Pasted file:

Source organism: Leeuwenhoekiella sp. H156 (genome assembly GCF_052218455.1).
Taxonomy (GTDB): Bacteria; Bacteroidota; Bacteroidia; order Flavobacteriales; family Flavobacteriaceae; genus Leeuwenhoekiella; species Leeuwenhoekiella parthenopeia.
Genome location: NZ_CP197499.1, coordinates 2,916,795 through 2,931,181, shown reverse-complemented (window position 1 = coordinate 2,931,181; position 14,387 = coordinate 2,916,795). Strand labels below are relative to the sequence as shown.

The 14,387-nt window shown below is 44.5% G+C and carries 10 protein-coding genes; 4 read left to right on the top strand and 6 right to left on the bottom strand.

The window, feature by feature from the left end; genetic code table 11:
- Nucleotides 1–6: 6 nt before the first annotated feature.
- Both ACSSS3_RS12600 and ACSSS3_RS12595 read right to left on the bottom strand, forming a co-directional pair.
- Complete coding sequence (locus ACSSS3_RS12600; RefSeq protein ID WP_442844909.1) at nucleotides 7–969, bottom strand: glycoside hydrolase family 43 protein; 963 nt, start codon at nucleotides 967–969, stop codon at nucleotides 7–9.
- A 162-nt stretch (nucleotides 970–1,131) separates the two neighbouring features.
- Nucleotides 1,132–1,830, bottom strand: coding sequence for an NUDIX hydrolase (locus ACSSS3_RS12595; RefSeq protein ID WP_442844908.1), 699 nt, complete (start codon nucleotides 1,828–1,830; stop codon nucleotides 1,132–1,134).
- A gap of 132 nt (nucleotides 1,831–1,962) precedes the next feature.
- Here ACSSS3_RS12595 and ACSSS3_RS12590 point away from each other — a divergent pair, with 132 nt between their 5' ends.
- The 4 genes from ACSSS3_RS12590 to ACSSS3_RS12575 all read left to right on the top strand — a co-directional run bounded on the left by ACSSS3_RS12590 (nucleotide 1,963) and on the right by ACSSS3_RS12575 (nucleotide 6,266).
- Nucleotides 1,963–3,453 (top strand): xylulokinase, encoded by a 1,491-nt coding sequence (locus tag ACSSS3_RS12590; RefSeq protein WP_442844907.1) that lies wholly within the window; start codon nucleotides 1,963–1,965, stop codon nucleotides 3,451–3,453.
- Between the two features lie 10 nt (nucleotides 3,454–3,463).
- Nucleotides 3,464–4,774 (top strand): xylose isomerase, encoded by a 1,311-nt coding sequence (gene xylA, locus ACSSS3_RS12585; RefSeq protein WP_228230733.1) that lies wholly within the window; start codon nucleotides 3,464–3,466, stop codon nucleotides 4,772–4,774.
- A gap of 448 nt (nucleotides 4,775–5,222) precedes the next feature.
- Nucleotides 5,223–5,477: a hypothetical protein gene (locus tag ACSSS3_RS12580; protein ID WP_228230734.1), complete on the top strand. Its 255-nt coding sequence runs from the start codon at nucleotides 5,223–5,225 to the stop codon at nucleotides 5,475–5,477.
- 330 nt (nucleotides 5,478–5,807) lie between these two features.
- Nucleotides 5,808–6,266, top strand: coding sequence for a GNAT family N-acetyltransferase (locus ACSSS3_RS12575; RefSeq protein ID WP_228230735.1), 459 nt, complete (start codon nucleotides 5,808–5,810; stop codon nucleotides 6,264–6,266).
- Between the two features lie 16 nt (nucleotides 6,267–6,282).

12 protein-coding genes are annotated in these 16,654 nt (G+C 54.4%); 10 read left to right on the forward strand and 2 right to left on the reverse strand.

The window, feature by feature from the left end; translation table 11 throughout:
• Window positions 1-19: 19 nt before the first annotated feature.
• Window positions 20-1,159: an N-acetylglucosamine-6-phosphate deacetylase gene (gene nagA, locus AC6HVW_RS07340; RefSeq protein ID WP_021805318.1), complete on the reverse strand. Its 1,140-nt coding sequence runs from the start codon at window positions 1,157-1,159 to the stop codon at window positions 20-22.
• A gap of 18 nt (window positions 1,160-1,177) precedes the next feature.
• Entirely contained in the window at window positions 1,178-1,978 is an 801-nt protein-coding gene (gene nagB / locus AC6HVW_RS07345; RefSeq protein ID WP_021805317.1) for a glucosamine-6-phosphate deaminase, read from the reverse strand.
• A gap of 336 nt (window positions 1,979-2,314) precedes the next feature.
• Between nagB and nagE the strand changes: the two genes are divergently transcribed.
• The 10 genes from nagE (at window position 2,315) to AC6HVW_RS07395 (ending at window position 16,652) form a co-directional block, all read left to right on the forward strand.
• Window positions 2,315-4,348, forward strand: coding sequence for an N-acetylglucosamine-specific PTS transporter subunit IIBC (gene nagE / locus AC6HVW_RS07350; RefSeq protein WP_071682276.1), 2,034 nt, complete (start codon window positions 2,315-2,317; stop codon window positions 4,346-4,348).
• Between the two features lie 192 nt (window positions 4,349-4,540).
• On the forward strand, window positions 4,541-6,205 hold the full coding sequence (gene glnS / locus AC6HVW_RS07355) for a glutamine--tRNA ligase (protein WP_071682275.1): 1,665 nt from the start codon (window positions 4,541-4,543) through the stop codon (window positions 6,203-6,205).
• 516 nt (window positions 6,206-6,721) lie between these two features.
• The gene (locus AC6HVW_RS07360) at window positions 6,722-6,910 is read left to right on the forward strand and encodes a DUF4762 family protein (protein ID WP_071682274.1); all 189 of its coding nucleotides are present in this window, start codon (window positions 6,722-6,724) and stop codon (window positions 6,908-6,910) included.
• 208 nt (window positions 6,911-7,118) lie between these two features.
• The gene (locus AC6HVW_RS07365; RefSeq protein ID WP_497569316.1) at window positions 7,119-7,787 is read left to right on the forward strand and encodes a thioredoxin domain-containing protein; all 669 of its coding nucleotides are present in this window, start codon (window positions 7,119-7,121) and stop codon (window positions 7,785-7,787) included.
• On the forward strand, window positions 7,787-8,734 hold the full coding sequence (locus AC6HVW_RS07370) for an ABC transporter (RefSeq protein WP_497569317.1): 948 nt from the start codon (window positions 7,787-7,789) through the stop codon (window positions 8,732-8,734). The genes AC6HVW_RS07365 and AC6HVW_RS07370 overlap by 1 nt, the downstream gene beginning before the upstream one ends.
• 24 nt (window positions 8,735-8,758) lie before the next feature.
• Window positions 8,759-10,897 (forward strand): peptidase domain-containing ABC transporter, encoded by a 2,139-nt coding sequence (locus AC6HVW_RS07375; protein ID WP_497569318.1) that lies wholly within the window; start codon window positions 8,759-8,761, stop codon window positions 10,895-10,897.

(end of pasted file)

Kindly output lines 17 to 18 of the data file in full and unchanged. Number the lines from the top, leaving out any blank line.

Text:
- A gap of 448 nt (nucleotides 4,775–5,222) precedes the next feature.
- Nucleotides 5,223–5,477: a hypothetical protein gene (locus tag ACSSS3_RS12580; protein ID WP_228230734.1), complete on the top strand. Its 255-nt coding sequence runs from the start codon at nucleotides 5,223–5,225 to the stop codon at nucleotides 5,475–5,477.